Category Archives: COMMUNICATION

VIDEO: LapTime Club Live in Monza

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Home Grand Prix has always a special charm. On the occasion of the Formula 1 Grand Prix that took place over the weekend in Monza, as usual Magneti Marelli opened the doors of its permanent “Giuseppe Valpreda” Hospitality area with various initiatives.

In particular, this year the presence of Magneti Marelli was characterised by the theme “From Track to Road, from Virtual to Real” that aims to explore the technological connections between the world of the track and that of the road and also the new virtual dynamics related to the Internet and to social protocols that are able to stimulate technological innovation within the company. In this sense, the protagonist was our community LapTime Club. (The online innovation laboratory of Magneti Marelli Motorsport, that through the aggregation tool of social networks aims to stimulate the generation of new ideas and technological solutions, addressing a public of university students and fans of motorsport technology).

LapTime Club Live in Monza 2015

There are two major initiatives. The first was “LapTime Club: live in Monza” and involved the live conclusion of the virtual challenge launched last month on LapTime Club entitled «In 2015, International Year of the Light, and on the bidirectional thread of the theme “from Track to Road”, we ask you for possible applications of lighting technologies in the motorsport world both for safety reasons and for pure entertainment». Through the “Elevator Pitch” formula (five minutes for participants to present their ideas), the five best ideas communicated via LapTime Club community and selected by a pool of Magneti Marelli experts, competed live on the Hospitality stage.

WHICH ARE THE POSSIBLE APPLICATIONS OF THE LIGHTING TECHNOLOGIES IN THE MOTORSPORT WORLD? Check all the ideas!

The ideas of the finalists were very relevant, namely “Information panel on cars/LED technology around the track” by Matteo Piva, “Interactive laser light system inside lighting able to give feedback to drivers by projections on the racetrack” by Attilio Trovato, “Lights on the track” by Vittorio Mistretta and “Lighting to increase the television show and technical data” by Antonio Pappaterra. The winning idea for the panel of Magneti Marelli Motorsport experts however was “Interactive skins for race cars“, a project by Emilio Fazzoletto, an off-site student and guest of Magneti Marelli, who came from Stockholm to present his idea. His proposal illustrated the possibility to make the liveries of racing cars (or certain areas of them) iridescent in real time through a system of sensors and areas lit with organic LEDs (“OLEDs”). The lighting of these areas can be useful to communicate with “luminous” language the charge state of a hybrid system, mapping of the engine in use, the emergency statuses and communication between vehicles, among other aspects.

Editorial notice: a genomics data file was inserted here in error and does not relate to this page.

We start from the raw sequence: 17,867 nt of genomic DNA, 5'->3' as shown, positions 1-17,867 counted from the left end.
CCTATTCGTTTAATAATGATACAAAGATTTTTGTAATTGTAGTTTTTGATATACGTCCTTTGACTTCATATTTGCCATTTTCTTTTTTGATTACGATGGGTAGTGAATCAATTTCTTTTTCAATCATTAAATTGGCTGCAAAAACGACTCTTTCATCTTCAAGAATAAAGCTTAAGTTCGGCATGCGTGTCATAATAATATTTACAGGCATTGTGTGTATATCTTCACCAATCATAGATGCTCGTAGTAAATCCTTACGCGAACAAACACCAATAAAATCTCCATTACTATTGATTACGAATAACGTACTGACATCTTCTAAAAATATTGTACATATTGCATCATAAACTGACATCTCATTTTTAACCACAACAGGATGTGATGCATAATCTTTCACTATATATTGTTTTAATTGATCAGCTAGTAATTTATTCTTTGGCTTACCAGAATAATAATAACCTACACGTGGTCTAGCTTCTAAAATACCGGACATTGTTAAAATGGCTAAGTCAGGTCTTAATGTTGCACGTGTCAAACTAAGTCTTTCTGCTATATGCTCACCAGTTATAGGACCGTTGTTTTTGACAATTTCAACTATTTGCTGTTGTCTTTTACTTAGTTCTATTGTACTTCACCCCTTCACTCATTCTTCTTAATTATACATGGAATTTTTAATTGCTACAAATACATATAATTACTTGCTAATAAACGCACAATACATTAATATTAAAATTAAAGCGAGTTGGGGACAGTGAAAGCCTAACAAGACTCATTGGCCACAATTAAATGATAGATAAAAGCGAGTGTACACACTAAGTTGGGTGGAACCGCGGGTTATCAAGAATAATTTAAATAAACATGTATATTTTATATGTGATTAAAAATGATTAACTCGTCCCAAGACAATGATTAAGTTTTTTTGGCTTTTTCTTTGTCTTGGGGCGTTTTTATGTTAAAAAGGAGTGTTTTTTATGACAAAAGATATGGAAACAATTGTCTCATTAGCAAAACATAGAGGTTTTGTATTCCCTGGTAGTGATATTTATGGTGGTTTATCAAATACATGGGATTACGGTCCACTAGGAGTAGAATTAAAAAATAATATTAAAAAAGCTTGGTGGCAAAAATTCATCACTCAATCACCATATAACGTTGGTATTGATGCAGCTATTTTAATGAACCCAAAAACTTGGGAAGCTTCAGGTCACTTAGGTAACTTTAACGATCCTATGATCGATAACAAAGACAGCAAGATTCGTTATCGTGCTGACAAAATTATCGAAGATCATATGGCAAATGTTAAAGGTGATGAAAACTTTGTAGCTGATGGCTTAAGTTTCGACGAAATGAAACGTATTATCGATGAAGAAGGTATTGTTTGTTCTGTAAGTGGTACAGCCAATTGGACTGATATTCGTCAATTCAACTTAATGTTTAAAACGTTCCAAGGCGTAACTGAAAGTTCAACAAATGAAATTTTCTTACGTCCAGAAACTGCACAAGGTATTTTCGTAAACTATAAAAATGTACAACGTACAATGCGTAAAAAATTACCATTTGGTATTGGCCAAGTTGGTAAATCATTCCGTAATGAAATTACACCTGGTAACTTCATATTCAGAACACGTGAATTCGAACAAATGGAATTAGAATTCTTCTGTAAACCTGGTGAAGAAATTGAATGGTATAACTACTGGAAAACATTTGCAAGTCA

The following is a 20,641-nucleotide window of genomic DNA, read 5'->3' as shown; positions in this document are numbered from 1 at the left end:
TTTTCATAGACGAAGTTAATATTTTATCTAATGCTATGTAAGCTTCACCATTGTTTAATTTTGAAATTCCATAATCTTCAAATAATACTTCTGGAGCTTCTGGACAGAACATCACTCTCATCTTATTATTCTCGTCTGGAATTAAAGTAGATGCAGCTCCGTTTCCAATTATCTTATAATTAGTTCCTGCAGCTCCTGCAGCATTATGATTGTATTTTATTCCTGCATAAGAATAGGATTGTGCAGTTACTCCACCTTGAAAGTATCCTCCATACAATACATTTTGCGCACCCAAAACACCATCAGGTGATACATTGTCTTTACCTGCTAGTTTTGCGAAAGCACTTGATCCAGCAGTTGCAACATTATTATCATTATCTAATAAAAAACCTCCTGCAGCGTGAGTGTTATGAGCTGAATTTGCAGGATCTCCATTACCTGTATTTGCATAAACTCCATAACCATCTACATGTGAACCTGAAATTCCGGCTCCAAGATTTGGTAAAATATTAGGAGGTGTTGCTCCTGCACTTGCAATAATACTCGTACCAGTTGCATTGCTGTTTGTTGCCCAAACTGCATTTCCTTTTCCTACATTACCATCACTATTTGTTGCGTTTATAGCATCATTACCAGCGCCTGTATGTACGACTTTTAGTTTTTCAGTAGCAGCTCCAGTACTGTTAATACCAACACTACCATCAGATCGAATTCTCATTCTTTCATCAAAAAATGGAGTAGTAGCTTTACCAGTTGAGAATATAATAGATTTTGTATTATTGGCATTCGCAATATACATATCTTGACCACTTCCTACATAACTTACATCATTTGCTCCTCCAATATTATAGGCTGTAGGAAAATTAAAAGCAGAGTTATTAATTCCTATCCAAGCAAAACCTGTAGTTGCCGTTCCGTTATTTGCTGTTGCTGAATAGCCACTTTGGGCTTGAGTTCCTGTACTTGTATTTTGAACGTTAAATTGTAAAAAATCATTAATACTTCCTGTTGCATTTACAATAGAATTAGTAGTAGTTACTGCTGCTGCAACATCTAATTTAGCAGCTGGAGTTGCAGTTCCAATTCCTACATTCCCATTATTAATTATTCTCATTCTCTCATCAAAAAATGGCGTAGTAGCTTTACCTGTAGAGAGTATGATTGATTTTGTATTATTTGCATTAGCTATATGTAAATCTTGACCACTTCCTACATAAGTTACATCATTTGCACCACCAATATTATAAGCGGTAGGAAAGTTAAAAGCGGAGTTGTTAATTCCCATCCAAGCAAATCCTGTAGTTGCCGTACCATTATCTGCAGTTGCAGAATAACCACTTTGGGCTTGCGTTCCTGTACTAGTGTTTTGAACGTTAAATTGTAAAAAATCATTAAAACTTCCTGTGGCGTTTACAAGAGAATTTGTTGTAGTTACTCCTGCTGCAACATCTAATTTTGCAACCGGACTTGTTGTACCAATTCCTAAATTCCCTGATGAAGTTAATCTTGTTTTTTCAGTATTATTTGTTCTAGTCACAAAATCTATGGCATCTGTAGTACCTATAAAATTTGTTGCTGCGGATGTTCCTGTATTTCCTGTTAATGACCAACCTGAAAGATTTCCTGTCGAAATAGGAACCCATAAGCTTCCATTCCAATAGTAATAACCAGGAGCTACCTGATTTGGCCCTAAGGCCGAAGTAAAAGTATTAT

LapTime Club Live in Monza 2015_2

The second initiative of the LapTime Club was called “Tweet your idea” and involved the F1 fans at Monza on Friday and Saturday. Within the Magneti Marelli Hospitality area it was possible to obtain the initiative postcard on the theme: «Thanks to technological innovations, the world of Motorsport is experimenting with new ways to engage the public. How would you improve the quality of the show in racing both on television and live?». In this case, the challenge for the public was to condense their ideas in a tweet of no more than 140 characters. This was also a simple way to show how our community works.


 

LapTime Club competition is on! Share your idea on LapTime Club community and win beautiful prizes! Learn more.

Do you want to be our Guest at the F1 Grand Prix in Monza?

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One of the most anticipated events of the year is coming, the Italian Formula One GP in Monza, one of the tracks that made the history of the Motorsport.

Get the chance to join us at the Magneti Marelli Hospitality, take the challenge we prepared for you dedicated to lighting technologies. If you’ll be a Smart Innovator, you’ll be our Guest at the Formula One GP.

How does it work?

Join the LapTime Club Community and submit your idea. The users who will submit the five best ideas will be invited to expose them at the Magneti Marelli Hospitality in Monza Circuit on Friday, 4th September. Save the date!

We will offer to five selected users a whole day with Magneti Marelli. Would you like to attend the Formula One practice session, a workshop with our engineers, a pit walk and expose your idea publicly in front of motorsport and tech fans, that will attend Monza GP?

As in an elevator pitch, you will have five minutes to present your idea and to try to convince the fans and the expert panel of experts.

And there’s more:  one of the five finalists will receive two tribune seat tickets for the race day, on Sunday, 6th September!

Take the challenge now!

So, will you be innovative enough to compete for this Motorsport premium experience? Register to the LapTime Club Community and take this challenge now!

GP preview: F1 Hungary, technical analysis

Ungheria GP

The 10th Grand Prix of the 2015 F1 season will take place at Hungaroring, a few kilometres from the Hungarian capital, Budapest.

The cars will compete on 70 laps in one of the most tortuous tracks of the championship. The circuit located in the hills near the village of Mogioròd has only 4 fast points which are the most suitable for overtaking, and an expected top speed of 329 km/h (in qualifying). To make life difficult for the drivers there will be constant, unexpected acceleration, hard-braking (stop and go circuit) and scorching heat. In fact, the temperature is expected to reach 35° (with the asphalt at over 60°).